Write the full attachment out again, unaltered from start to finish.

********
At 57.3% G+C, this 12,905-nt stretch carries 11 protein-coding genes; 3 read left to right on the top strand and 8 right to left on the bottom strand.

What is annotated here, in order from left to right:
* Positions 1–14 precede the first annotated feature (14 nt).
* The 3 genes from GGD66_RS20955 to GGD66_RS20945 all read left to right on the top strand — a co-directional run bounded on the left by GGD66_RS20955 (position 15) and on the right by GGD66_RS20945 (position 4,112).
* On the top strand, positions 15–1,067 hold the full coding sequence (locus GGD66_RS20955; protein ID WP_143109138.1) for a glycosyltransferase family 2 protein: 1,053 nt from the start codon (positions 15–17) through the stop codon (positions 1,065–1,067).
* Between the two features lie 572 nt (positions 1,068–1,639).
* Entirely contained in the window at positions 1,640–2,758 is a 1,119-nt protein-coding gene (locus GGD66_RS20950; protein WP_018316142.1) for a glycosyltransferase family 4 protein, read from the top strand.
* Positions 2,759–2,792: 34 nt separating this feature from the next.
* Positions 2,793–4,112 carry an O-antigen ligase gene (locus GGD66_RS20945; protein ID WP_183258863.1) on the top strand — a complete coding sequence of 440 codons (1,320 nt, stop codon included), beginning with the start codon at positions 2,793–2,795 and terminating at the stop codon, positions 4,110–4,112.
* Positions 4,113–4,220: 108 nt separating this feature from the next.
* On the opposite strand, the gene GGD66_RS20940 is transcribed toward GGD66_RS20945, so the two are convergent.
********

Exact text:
At 57.3% G+C, this 12,905-nt stretch carries 11 protein-coding genes; 3 read left to right on the top strand and 8 right to left on the bottom strand.

What is annotated here, in order from left to right:
* Positions 1–14 precede the first annotated feature (14 nt).
* The 3 genes from GGD66_RS20955 to GGD66_RS20945 all read left to right on the top strand — a co-directional run bounded on the left by GGD66_RS20955 (position 15) and on the right by GGD66_RS20945 (position 4,112).
* On the top strand, positions 15–1,067 hold the full coding sequence (locus GGD66_RS20955; protein ID WP_143109138.1) for a glycosyltransferase family 2 protein: 1,053 nt from the start codon (positions 15–17) through the stop codon (positions 1,065–1,067).
* Between the two features lie 572 nt (positions 1,068–1,639).
* Entirely contained in the window at positions 1,640–2,758 is a 1,119-nt protein-coding gene (locus GGD66_RS20950; protein WP_018316142.1) for a glycosyltransferase family 4 protein, read from the top strand.
* Positions 2,759–2,792: 34 nt separating this feature from the next.
* Positions 2,793–4,112 carry an O-antigen ligase gene (locus GGD66_RS20945; protein ID WP_183258863.1) on the top strand — a complete coding sequence of 440 codons (1,320 nt, stop codon included), beginning with the start codon at positions 2,793–2,795 and terminating at the stop codon, positions 4,110–4,112.
* Positions 4,113–4,220: 108 nt separating this feature from the next.
* On the opposite strand, the gene GGD66_RS20940 is transcribed toward GGD66_RS20945, so the two are convergent.